At a loss for a topic for his talk, Valentine was walking along the shore when he noticed seedlings among the sand and leaf litter. Trees had dropped seeds that had sprouted in the winter rains. Valentine knew the trees were leguminous: They had root nodules housing bacteria that fix nitrogen from the air; microbiological factories that supplied this nutrient to the plant. Perhaps DNA technology could be used to transfer this nitrogen-fixing ability to other plants.

Valentine picked an armful of the seedlings and handed them out before his talk, inviting the delegates to examine the nodules. Then he wrote across the length of the blackboard: "Molecular Biology of Farming," walked back and erased the middle words, leaving: "Molecular Farming."

"They loved it," Valentine said.

Back in Davis, Valentine wrote his white paper proposing a nonprofit institute to bring together genetics researchers and plant breeders to work on "molecular farming": applying the recombinant DNA technology discussed at Asilomar to generate new inventions and commercial products.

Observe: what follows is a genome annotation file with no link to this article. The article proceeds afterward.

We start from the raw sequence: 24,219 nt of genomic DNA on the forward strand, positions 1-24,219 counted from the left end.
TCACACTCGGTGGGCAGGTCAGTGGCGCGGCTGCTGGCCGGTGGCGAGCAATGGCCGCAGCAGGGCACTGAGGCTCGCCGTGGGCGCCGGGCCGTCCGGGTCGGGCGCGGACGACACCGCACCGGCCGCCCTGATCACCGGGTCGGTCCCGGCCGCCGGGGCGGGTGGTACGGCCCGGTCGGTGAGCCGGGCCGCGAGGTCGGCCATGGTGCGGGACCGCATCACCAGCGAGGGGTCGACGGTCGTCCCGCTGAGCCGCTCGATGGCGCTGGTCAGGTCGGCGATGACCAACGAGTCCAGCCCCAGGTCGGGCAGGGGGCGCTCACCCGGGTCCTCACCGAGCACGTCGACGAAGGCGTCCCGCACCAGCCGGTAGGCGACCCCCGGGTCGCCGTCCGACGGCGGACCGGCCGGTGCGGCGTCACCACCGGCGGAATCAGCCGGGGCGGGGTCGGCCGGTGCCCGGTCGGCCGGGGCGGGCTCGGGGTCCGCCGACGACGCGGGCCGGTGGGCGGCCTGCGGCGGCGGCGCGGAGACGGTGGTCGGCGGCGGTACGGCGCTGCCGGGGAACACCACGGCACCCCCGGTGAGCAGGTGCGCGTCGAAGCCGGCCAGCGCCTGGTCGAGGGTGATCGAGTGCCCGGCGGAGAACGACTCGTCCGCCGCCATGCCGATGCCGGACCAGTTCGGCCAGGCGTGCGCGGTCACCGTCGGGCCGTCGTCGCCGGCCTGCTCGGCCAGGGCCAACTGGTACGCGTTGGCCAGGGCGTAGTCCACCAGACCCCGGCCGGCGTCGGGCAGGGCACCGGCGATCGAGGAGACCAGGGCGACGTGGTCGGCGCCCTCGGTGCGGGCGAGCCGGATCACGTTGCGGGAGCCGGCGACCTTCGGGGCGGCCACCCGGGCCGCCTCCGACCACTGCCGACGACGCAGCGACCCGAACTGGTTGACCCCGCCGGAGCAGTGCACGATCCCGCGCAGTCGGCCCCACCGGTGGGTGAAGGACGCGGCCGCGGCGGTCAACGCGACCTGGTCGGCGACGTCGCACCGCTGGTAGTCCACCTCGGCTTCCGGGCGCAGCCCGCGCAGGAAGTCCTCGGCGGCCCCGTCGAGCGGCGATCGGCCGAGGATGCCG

The institute would have had a degree of autonomy from the university, allowing it to reinvest royalties and overhead monies from grants directly in research, said Charley Hess, dean of the College of Agricultural and Environmental Sciences at the time.

But the university's response was cool.

"I was told the administration consensus was that it was not relevant to agriculture," Valentine said.

"(Executive Vice Chancellor) Elmer Learn was very conservative about possible conflicts of interest," Hess said.

Then, in 1980, two things happened. Congress passed the Bayh-Dole Act, giving public universities the freedom to protect intellectual property arising from federally funded research and spin it off to existing companies or start-up enterprises. And Norm Goldfarb went to see Ray Valentine.